Mutualisms as consumer-resource interactions.
Holland, J. Nathaniel*,1, Ness, Josh2, Boyle, Alice, Bronstein, Judith, 1 Rice University, Houston, TX2 University of Arizona, Tucson, AZ
ABSTRACT- Recognition that predator-prey interactions involve consumer-resource interactions has served as a conceptual foundation for mechanistic understanding of the influences of predation on patterns and processes in ecology and evolutionary biology. In contrast, while mutualism is increasingly recognized as important in nature, it is still often perceived as an eccentric case of interspecific interactions with little relevance to major patterns and processes in ecology. This perspective stems in part from the paucity of general principles that can unify mutualistic systems varying greatly in natural history. In this paper, we develop one such principle, which is that mutualism, like predator-prey interactions, is a consumer-resource interaction. Almost all mutualisms involve the transfer of energy and nutrients between individuals of two species; one species functions as a consumer and the other as a resource. Yet, mutualism differs from predator-prey interactions in that the outcome of the consumer-resource interaction results in a net positive effect on per-capita reproduction and/or survival of both populations. We identify three ways in which consumer-resource interactions take place within mutualisms: two-way consumer-resource, one-way consumer-resource, and indirect interactions. We examine many different mutualistic systems, identifying which of these three means of consumer-resource interaction each exemplifies. Using case examples, we discuss why the exchange of resources and services leads to mutualism, rather than to predation or competition. We further discuss how consumer-resource mutualisms are often context-dependent, varying with the supply of an extrinsic resource or with the presence or abundance of a predator or parasite of one of the mutualists. The consumer-resource interaction between individuals of mutualistic populations may often generate the mechanism underlying the effects that interactions have on population-level attributes, such as the growth or size of a population.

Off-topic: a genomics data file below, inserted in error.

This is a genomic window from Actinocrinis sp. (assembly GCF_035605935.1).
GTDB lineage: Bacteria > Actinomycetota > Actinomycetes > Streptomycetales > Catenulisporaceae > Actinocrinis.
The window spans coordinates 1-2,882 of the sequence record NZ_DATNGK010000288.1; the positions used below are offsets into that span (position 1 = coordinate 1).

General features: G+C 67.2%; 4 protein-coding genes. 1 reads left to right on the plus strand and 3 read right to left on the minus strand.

Key words: trophic, predation, food web
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